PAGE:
I bought the "base/color" ONLY, and took it to them.
1/2 pint: $70.00
Quality automotive paint is not cheap.

    Bookmark   March 6, 2012 at 6:58PM
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gggirl

Crampon,

can you share the name of the autobody shop in portland who said they wold paint anything? Please?

Thanks

    Bookmark   October 1, 2012 at 6:03PM
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carterkitchen

Hi,

I just wanted to give a few pointers on spraying... an HPLV sprayer is incredibly useful but please be careful (or do not use at all) to spray a house. While they are far better than siphon feed sprayers, they still create a fair bit of overspray. This is fine if you are spraying lacquer on cabinet doors outside- the lacquer is dry in seconds in the air - its just dust by the time its travelled next door. But when spraying house paint, any wind will end up painting the neighbours house/car/pet/laundry...it can be a tough conversation afterwards (and can be rather expensive.)

Use an airless paint sprayer for houses - much more direct spray and a heavier coat. They are cheap as well.

Also, for a DIY with an HPLV, you need a decent compressor to get the right flow - the little hotdog/pancake compressors will not normally/likely support the CFM's required by a spray gun.
just my 2 cents.
Caspian

    Bookmark   October 1, 2012 at 7:28PM
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ice1

Just have to post a few words. I live in Europe, Iceland to be precise and people here have been using Body shops to spray paint cabinets for years with fabulous results. The spray paint they use holds much better that regular spray paint.
Just my 0.2 cents .
Svava

    Bookmark   October 1, 2012 at 7:57PM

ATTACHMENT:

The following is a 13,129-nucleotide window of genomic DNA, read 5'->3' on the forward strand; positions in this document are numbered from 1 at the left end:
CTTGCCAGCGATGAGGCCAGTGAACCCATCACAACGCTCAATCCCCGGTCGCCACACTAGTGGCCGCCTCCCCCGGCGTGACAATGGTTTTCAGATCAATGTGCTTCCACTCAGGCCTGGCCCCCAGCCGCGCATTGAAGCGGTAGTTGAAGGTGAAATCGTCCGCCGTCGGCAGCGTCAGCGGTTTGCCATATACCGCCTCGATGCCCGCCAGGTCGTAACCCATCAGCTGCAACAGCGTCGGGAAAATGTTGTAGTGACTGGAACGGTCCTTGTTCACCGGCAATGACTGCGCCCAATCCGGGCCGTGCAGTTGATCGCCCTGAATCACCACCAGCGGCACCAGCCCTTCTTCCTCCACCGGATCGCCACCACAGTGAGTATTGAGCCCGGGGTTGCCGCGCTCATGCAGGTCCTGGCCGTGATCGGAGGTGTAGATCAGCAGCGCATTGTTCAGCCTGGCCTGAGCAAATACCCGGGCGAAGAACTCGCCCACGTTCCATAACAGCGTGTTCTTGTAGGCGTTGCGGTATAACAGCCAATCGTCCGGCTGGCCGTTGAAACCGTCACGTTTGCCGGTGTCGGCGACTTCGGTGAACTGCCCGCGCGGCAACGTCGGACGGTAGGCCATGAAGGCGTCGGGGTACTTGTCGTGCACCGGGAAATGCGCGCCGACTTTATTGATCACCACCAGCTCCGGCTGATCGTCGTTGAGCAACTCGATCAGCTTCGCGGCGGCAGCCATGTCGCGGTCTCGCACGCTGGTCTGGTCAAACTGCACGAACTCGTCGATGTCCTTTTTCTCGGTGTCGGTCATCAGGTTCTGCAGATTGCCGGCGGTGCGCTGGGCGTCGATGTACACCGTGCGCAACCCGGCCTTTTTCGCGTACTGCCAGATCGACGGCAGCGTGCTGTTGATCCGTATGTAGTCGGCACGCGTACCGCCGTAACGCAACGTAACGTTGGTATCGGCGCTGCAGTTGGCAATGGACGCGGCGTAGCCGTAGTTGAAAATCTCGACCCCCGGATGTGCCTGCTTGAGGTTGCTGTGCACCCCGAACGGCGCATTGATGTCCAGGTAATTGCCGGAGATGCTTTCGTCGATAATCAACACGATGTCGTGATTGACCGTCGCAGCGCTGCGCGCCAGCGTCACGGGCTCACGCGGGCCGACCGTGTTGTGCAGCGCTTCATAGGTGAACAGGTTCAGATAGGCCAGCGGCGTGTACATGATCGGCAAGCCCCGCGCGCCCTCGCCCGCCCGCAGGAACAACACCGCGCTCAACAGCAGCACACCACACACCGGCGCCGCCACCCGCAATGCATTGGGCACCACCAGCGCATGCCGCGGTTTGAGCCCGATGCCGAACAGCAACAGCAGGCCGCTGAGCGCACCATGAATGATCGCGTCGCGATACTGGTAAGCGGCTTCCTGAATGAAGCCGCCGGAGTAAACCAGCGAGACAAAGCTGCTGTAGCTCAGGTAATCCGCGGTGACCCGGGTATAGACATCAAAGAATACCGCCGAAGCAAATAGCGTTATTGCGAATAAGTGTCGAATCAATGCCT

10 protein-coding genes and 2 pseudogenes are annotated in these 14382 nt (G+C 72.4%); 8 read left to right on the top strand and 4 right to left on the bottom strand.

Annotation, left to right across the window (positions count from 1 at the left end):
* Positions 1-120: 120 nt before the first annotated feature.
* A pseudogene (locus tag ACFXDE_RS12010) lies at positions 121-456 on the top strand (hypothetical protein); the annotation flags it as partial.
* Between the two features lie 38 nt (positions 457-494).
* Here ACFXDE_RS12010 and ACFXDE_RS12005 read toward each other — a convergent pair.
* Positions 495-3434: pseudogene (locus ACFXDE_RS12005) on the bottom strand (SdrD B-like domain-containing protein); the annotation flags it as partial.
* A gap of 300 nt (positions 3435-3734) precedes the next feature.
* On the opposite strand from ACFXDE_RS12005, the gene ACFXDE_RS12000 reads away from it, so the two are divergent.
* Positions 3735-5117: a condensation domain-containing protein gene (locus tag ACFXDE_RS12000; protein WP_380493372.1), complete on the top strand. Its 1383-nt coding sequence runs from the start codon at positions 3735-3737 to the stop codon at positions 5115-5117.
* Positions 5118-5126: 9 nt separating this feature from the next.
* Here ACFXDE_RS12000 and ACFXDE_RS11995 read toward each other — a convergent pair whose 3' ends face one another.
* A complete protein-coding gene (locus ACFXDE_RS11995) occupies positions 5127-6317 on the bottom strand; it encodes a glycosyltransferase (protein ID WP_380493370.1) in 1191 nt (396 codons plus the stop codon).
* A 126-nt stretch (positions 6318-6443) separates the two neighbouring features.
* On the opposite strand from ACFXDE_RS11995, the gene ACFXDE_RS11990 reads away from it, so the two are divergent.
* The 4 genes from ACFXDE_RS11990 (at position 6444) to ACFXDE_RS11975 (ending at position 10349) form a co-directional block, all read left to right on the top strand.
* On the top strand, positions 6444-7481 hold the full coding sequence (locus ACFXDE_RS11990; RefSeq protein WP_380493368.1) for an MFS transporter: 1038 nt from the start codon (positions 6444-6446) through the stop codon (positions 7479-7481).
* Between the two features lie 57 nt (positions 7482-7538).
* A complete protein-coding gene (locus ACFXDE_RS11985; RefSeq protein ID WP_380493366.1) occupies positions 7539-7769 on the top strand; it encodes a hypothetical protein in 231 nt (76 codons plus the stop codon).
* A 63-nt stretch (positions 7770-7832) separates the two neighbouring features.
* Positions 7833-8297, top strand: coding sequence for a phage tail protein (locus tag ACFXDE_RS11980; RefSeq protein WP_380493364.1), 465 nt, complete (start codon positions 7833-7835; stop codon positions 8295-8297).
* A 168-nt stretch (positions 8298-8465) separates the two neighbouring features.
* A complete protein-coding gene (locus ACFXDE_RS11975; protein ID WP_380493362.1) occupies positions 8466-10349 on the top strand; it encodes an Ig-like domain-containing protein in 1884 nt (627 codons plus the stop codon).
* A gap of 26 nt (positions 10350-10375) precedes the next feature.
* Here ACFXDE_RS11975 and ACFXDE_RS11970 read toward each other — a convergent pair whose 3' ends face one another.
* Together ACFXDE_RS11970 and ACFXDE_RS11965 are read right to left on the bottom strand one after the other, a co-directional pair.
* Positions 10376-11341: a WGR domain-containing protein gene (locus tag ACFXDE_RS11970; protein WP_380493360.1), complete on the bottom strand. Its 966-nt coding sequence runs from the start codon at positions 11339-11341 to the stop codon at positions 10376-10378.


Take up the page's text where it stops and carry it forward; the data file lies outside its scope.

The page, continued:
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helen610

Would you be able to share your plasterer's information?

    Bookmark   October 11, 2012 at 1:24AM
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petrossian

did you ever post your pix? MrsBungaloonie????
I want to do the same with my kitchen cabinet door, auto body paint. would love to see what you've done. or get the name of your painter. I'm in LA too.
thanks!

    Bookmark   May 1, 2013 at 3:32PM
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Holly- Kay

My hubby restores cars and has a paint booth. He is NOT going to be happy when I suggest that he post his painting abilities on craigslist!

    Bookmark   May 1, 2013 at 3:53PM
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go_figure01

Mrs. Bungaloonie & petrossian:
Are you guys talking about Los Angeles or Louisana?
I tried to send an email to you both but you don't have email set up. If you are in the Los Angeles area, please email me or post the name of your painter! I would like to give him some business!!
Thanks.

    Bookmark   May 1, 2013 at 4:20PM
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TX2CA

Dear Bungaloonie & Petrossian,

PLEASE share pictures and name of painter for those of us in or near Los Angeles trying to accomplish same objective. If you would rather email them privately, please please do so. Definitely need the help.
Thank you

    Bookmark   October 5, 2013 at 12:41PM